“If she was taken in June, why did you wait until July to report it?”
Claudius faltered for a moment and Troy stepped forward, arms crossed. “Not that it’s any of your damn business, but he wanted to give the perpetrators time to bring her back on their own. Claudius is magnanimous like that.”
Claudius cleared his throat and tugged at the ruffle at his neck. “Yes. Of course. Considering one of our own was involved, I thought it best to handle it myself.”
Senya rifled through the papers again and paused to read. “Michael, fledgling of Elsa, and a human slave, Patrick, joined your enemy?”
“If you want to call Oren that,” Claudius said dismissively.
“However you said on the twenty-second that Michael had returned? We’d like to speak to him.”
Troy chortled. “That’s a problem, honey, unless you’re planning a séance. After he confessed, we made sure justice was served. Sniveling little shit.”
“Enough,” Claudius snapped, then looked back to Senya. “Michael was found in Jorick’s company, and taken prisoner by my coven. He confessed to helping kidnap my mate, and named Oren’s den as her prison. He also implicated Oren, Jorick, and Kateesha.” Claudius’ face hardened at the final name. “Why she’s involved is beyond me, except that she and Jorick are on-again off-again lovers.”
“And after Michael told you all of this, you killed him, right? I assume you burned the body and disposed of it properly?”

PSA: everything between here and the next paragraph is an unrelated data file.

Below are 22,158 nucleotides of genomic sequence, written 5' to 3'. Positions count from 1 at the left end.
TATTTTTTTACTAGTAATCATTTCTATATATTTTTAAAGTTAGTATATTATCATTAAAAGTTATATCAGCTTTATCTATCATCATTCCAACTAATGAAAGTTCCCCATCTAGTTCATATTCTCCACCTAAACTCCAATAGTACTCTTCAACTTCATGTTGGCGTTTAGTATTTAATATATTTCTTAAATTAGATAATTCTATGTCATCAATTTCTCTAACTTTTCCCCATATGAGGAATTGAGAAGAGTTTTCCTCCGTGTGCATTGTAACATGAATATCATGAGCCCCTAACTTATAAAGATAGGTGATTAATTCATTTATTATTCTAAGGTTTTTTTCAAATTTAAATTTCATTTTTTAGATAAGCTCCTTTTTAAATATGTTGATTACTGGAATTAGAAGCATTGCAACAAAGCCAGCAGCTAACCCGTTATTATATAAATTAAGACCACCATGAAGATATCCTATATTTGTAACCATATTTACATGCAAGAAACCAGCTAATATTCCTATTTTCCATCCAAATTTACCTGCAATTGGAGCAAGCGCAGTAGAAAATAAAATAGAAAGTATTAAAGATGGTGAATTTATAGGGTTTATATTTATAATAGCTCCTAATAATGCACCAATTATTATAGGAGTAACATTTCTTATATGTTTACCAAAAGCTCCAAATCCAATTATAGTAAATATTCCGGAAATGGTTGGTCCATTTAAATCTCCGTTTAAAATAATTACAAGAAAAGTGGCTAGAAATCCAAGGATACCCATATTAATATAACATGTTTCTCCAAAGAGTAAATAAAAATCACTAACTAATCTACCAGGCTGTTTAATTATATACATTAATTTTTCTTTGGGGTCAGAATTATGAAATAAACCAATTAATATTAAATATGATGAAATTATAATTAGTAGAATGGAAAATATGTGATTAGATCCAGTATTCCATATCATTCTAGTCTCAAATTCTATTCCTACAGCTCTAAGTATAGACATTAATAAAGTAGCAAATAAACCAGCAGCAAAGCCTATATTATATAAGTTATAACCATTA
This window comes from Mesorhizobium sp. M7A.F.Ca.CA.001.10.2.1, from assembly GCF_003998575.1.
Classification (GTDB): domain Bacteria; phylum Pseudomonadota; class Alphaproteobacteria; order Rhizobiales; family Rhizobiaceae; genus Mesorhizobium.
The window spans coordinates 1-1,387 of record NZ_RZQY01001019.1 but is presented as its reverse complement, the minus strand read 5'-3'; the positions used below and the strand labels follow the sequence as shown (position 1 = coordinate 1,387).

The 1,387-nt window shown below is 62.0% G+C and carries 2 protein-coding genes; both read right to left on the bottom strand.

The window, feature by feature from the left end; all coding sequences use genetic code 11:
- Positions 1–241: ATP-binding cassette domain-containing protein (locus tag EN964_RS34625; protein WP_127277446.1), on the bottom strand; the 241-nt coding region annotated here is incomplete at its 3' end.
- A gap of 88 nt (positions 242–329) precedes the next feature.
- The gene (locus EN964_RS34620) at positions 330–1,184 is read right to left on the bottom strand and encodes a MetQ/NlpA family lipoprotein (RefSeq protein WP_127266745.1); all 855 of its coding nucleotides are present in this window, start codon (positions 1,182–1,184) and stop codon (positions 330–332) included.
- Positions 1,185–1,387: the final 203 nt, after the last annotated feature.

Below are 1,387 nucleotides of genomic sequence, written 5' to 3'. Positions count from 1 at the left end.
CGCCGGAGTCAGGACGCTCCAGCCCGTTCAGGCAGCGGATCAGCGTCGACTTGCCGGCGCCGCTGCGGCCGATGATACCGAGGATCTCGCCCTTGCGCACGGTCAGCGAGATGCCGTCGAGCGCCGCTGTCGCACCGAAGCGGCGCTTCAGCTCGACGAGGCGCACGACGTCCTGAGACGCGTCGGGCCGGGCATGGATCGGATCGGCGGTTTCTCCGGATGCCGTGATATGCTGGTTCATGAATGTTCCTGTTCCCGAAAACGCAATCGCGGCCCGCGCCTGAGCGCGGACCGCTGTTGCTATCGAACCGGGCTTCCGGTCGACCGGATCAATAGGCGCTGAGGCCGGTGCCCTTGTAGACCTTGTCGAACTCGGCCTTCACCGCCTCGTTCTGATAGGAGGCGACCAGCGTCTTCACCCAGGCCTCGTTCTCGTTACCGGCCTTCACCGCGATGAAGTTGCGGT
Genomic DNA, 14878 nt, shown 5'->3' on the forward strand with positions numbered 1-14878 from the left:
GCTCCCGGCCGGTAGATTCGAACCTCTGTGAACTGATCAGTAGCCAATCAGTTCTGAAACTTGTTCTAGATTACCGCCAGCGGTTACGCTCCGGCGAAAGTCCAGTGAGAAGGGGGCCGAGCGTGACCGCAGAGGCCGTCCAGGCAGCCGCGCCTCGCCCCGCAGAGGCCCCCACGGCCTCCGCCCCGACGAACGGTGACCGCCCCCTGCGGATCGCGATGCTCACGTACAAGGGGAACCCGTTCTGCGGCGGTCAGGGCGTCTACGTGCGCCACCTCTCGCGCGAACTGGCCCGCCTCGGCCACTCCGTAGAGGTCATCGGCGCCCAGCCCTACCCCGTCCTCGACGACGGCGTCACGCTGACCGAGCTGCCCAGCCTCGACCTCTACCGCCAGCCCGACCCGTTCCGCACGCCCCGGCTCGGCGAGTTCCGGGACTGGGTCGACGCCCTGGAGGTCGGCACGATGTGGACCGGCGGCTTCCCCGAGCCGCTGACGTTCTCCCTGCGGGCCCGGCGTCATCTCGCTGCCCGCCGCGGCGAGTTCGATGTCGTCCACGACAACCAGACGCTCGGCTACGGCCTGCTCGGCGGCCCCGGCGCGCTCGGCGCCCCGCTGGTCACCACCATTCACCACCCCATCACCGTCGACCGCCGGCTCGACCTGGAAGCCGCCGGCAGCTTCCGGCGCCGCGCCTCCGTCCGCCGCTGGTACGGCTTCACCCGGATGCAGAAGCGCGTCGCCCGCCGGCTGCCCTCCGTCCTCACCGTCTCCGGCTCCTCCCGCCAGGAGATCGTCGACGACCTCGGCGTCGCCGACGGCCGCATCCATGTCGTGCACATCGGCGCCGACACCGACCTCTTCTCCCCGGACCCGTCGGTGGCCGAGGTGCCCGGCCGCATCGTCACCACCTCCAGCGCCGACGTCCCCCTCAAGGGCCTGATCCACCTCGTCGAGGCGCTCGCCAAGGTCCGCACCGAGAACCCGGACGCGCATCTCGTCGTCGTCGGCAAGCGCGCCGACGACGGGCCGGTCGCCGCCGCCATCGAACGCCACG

“Yes!” Claudius cried. “Are you here to find wrongdoing on my part, or to retrieve Arowenia?”
“Both, or perhaps neither,” Senya said coldly. “I’d like to interview any of your coven that was present for– ” she checked the paper again. “For Michael’s interrogation.”
“Or you could leave and retrieve Arowenia while she’s still alive!” Claudius bellowed.
Senya snarled, and Bren stepped forward, a hand up. His smile looked fake, even to Franklin, but Claudius let the Executioner draw close. “We understand that you’re agitated, and concerned for your mate’s wellbeing. However…” Bren suddenly grabbed Claudius by the lace at his throat. “If you want The Guild involved, you do things our way, got it?”
Claudius’ eyes bulged in fury. His followers shifted uncomfortably, some with fists at their sides, others looking more scared than angry, but none knowing what to do.
Bren released Claudius with enough force to send him back into his chair. “Now. Summon the vampires that need to be interviewed.”
Now on to guesses:
Topic: Kim Herndon
- Don’t fence me in 2. robbery 3. up the airy mountain, down the rushing glen 4. we dare not go a hunting, for fear of little men… 5. Nobody ever goes in 6.and nobody ever comes out. 7. escape 8. break in 9. dark skies 10. outside looking in 11. banished 12. the village 13. those are ugly boots. 14. sneaking in 15. I bet Jonathan uses voodoo to get this one 16. the grass is always greener 17. on the other side. 18 greetings from the other side. 19. highwayman – or woman 20. up and over